Josephine Tey

Josephine Tey
To Love and Be Wise

Josephine Tey is such a pleasure to read that I’m always surprised her mysteries aren’t better known. In every one of her books you get finely drawn characters, believable situations, tight plots, and lively humor.

Lavinia Fitch, the novelist within To Love and Be Wise, gets so distressed at one point that she says of her heroine, “Who cares what the silly moron does! Let her stay in the blasted window and starve!” When it’s suggested that a notoriously sentimental character—“that lover of little bunnies”—has pushed someone into a river, Sergeant Williams opines, “He’s more of a push-ee.” Who really did what to who, and how they almost get away with it, makes for riveting reading.

Tey—whose work was said to be the inspiration for Raymond Chandler—was also an accomplished playwright, and several of her novels are set in the world of the theater (A Shilling for Candles, The Man in the Queue). Apart from the books involving Alan Grant of Scotland Yard, there are those where ordinary people are faced with suspicious occurrences (The Franchise Affair, Miss Pym Disposes) and one case of questionable identity (Brat Farrar).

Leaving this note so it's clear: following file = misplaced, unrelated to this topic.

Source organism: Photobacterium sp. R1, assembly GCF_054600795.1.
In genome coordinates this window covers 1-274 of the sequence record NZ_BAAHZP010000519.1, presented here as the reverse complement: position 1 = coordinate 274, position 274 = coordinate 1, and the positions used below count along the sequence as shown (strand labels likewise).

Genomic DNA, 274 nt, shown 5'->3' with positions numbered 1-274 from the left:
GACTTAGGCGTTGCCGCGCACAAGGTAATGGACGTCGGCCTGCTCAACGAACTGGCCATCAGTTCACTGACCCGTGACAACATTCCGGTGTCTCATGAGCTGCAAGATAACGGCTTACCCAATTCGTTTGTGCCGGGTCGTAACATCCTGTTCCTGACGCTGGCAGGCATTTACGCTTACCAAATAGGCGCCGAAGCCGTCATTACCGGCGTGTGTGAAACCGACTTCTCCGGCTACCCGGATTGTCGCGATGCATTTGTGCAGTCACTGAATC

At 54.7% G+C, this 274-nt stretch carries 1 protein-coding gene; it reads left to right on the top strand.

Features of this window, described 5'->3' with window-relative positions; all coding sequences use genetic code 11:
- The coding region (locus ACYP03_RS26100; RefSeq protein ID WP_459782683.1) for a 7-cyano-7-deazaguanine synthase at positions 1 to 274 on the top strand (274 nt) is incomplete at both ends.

“Are you the star turn at Scotland Yard?” someone asks Grant in this book. No, he assures her, “I come in bundles.” You certainly don’t seem like something out of a bundle, she answers.

The same could be said of Tey.

Leave a comment.
Your email address will not be published.

Leave a Reply

Your email address will not be published. Required fields are marked *